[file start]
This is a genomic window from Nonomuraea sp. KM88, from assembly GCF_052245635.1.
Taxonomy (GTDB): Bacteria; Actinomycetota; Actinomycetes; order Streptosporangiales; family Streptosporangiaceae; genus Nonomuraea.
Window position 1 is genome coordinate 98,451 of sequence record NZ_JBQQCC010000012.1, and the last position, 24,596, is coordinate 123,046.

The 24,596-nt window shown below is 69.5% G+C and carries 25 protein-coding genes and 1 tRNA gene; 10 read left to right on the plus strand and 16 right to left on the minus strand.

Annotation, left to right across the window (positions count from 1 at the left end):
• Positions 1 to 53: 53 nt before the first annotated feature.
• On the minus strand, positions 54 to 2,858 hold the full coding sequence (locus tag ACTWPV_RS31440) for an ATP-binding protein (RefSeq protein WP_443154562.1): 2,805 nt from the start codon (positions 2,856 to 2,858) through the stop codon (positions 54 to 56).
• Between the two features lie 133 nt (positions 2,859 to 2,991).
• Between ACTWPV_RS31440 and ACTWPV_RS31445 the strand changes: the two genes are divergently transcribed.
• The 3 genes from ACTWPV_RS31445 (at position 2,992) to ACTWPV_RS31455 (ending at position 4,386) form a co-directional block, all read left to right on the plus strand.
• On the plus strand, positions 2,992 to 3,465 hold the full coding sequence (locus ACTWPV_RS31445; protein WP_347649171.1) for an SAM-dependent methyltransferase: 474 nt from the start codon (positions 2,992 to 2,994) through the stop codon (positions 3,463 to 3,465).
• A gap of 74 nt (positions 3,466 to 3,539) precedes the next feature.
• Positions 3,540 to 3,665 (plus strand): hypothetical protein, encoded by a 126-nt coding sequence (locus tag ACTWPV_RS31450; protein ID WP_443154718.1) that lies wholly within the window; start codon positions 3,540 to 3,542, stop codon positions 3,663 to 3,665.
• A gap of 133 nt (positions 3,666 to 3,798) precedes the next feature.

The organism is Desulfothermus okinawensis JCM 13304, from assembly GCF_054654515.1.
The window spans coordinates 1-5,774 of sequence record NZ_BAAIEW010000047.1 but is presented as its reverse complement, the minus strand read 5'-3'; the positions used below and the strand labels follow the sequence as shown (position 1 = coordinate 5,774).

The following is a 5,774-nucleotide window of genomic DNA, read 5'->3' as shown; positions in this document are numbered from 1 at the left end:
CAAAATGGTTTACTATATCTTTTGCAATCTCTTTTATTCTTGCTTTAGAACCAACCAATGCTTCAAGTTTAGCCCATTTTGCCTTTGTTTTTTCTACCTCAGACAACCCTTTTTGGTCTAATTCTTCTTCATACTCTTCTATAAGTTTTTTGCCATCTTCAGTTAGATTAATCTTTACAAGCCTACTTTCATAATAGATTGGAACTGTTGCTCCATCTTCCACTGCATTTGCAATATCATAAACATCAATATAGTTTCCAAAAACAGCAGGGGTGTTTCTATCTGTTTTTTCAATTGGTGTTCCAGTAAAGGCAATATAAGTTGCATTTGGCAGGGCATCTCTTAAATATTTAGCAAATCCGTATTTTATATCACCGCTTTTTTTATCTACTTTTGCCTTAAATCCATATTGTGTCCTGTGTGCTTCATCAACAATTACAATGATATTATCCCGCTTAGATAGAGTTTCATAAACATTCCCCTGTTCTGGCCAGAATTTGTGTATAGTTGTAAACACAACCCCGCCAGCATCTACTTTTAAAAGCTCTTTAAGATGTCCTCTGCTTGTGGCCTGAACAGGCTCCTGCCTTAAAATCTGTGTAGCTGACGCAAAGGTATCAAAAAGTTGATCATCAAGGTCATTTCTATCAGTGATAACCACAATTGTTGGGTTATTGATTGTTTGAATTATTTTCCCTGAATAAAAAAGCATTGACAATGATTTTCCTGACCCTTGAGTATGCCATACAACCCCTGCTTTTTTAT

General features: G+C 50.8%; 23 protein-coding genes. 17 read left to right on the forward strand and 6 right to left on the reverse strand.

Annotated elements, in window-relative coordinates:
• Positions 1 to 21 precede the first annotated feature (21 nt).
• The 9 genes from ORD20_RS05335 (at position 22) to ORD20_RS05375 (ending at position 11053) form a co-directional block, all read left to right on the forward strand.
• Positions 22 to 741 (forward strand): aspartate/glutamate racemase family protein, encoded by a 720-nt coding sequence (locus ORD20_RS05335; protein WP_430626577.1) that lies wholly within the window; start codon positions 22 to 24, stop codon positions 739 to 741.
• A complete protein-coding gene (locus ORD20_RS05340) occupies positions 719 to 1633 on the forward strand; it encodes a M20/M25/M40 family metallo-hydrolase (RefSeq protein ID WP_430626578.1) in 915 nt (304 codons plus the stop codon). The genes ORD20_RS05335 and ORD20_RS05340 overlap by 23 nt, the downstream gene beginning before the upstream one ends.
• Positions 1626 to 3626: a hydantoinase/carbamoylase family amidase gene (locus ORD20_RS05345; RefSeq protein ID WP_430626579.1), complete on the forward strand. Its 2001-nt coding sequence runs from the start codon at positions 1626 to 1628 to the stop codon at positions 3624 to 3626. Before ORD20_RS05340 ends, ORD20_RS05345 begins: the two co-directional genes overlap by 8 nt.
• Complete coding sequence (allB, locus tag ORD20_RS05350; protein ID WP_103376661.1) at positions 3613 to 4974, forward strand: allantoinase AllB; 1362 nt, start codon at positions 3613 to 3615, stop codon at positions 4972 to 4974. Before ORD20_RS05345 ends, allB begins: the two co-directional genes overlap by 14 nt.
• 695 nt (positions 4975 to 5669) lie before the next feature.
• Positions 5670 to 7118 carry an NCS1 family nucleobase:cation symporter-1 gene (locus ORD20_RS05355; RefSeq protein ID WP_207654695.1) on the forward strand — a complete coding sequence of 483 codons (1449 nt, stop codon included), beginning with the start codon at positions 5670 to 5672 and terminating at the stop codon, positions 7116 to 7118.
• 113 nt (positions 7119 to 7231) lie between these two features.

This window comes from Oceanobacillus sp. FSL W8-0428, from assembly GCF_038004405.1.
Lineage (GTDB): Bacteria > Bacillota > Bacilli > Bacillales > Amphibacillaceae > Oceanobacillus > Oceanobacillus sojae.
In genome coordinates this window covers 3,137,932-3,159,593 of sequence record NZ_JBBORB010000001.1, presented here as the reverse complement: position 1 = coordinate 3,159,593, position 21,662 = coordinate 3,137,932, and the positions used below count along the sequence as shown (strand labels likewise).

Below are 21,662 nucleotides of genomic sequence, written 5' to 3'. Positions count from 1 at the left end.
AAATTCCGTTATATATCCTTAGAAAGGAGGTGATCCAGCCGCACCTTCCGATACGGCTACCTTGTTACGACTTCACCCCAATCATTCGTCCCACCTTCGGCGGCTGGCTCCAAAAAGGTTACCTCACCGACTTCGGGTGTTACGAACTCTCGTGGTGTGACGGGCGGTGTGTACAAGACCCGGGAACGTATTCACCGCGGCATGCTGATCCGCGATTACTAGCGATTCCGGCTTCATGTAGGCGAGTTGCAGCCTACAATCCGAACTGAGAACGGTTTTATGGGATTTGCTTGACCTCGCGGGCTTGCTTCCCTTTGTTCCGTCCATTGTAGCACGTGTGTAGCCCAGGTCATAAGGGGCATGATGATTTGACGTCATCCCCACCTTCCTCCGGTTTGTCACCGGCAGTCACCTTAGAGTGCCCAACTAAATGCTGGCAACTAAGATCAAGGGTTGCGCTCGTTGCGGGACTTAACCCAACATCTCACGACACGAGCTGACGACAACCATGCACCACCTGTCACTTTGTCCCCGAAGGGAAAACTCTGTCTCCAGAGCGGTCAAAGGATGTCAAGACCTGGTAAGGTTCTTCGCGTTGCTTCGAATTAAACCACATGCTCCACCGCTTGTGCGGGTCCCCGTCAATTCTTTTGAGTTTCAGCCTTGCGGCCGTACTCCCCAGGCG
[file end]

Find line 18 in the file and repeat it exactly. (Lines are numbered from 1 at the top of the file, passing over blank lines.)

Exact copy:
CAAAATGGTTTACTATATCTTTTGCAATCTCTTTTATTCTTGCTTTAGAACCAACCAATGCTTCAAGTTTAGCCCATTTTGCCTTTGTTTTTTCTACCTCAGACAACCCTTTTTGGTCTAATTCTTCTTCATACTCTTCTATAAGTTTTTTGCCATCTTCAGTTAGATTAATCTTTACAAGCCTACTTTCATAATAGATTGGAACTGTTGCTCCATCTTCCACTGCATTTGCAATATCATAAACATCAATATAGTTTCCAAAAACAGCAGGGGTGTTTCTATCTGTTTTTTCAATTGGTGTTCCAGTAAAGGCAATATAAGTTGCATTTGGCAGGGCATCTCTTAAATATTTAGCAAATCCGTATTTTATATCACCGCTTTTTTTATCTACTTTTGCCTTAAATCCATATTGTGTCCTGTGTGCTTCATCAACAATTACAATGATATTATCCCGCTTAGATAGAGTTTCATAAACATTCCCCTGTTCTGGCCAGAATTTGTGTATAGTTGTAAACACAACCCCGCCAGCATCTACTTTTAAAAGCTCTTTAAGATGTCCTCTGCTTGTGGCCTGAACAGGCTCCTGCCTTAAAATCTGTGTAGCTGACGCAAAGGTATCAAAAAGTTGATCATCAAGGTCATTTCTATCAGTGATAACCACAATTGTTGGGTTATTGATTGTTTGAATTATTTTCCCTGAATAAAAAAGCATTGACAATGATTTTCCTGACCCTTGAGTATGCCATACAACCCCTGCTTTTTTAT